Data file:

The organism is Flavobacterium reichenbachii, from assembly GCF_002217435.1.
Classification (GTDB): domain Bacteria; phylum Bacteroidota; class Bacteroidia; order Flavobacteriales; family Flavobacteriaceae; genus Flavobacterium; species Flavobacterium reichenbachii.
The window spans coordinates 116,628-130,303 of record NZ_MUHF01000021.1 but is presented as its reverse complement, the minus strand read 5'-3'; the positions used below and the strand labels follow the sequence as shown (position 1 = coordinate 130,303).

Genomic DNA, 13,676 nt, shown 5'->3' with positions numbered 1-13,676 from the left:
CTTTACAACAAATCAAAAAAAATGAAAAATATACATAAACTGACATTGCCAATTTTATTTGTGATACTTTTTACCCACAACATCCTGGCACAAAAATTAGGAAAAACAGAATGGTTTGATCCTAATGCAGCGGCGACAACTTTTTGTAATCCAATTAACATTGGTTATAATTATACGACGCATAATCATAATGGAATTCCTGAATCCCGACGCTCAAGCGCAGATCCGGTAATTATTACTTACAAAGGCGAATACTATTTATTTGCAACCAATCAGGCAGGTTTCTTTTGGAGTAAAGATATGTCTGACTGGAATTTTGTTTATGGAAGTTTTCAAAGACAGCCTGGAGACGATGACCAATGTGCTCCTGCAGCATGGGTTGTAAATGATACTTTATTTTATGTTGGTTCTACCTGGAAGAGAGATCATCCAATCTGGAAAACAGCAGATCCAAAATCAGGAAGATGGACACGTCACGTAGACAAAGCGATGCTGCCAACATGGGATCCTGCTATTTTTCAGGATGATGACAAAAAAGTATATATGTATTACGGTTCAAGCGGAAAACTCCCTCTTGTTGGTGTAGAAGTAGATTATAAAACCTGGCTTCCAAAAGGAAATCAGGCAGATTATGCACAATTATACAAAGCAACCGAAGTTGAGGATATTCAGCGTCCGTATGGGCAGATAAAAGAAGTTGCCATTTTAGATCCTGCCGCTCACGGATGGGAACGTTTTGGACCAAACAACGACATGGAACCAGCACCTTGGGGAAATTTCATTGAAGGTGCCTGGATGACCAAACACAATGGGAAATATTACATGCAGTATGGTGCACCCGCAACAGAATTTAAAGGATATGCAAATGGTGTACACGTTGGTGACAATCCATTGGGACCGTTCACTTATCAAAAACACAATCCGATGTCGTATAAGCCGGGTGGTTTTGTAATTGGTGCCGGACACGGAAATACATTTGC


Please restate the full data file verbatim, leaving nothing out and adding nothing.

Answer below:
The organism is Flavobacterium reichenbachii, from assembly GCF_002217435.1.
Classification (GTDB): domain Bacteria; phylum Bacteroidota; class Bacteroidia; order Flavobacteriales; family Flavobacteriaceae; genus Flavobacterium; species Flavobacterium reichenbachii.
The window spans coordinates 116,628-130,303 of record NZ_MUHF01000021.1 but is presented as its reverse complement, the minus strand read 5'-3'; the positions used below and the strand labels follow the sequence as shown (position 1 = coordinate 130,303).

Genomic DNA, 13,676 nt, shown 5'->3' with positions numbered 1-13,676 from the left:
CTTTACAACAAATCAAAAAAAATGAAAAATATACATAAACTGACATTGCCAATTTTATTTGTGATACTTTTTACCCACAACATCCTGGCACAAAAATTAGGAAAAACAGAATGGTTTGATCCTAATGCAGCGGCGACAACTTTTTGTAATCCAATTAACATTGGTTATAATTATACGACGCATAATCATAATGGAATTCCTGAATCCCGACGCTCAAGCGCAGATCCGGTAATTATTACTTACAAAGGCGAATACTATTTATTTGCAACCAATCAGGCAGGTTTCTTTTGGAGTAAAGATATGTCTGACTGGAATTTTGTTTATGGAAGTTTTCAAAGACAGCCTGGAGACGATGACCAATGTGCTCCTGCAGCATGGGTTGTAAATGATACTTTATTTTATGTTGGTTCTACCTGGAAGAGAGATCATCCAATCTGGAAAACAGCAGATCCAAAATCAGGAAGATGGACACGTCACGTAGACAAAGCGATGCTGCCAACATGGGATCCTGCTATTTTTCAGGATGATGACAAAAAAGTATATATGTATTACGGTTCAAGCGGAAAACTCCCTCTTGTTGGTGTAGAAGTAGATTATAAAACCTGGCTTCCAAAAGGAAATCAGGCAGATTATGCACAATTATACAAAGCAACCGAAGTTGAGGATATTCAGCGTCCGTATGGGCAGATAAAAGAAGTTGCCATTTTAGATCCTGCCGCTCACGGATGGGAACGTTTTGGACCAAACAACGACATGGAACCAGCACCTTGGGGAAATTTCATTGAAGGTGCCTGGATGACCAAACACAATGGGAAATATTACATGCAGTATGGTGCACCCGCAACAGAATTTAAAGGATATGCAAATGGTGTACACGTTGGTGACAATCCATTGGGACCGTTCACTTATCAAAAACACAATCCGATGTCGTATAAGCCGGGTGGTTTTGTAATTGGTGCCGGACACGGAAATACATTTGC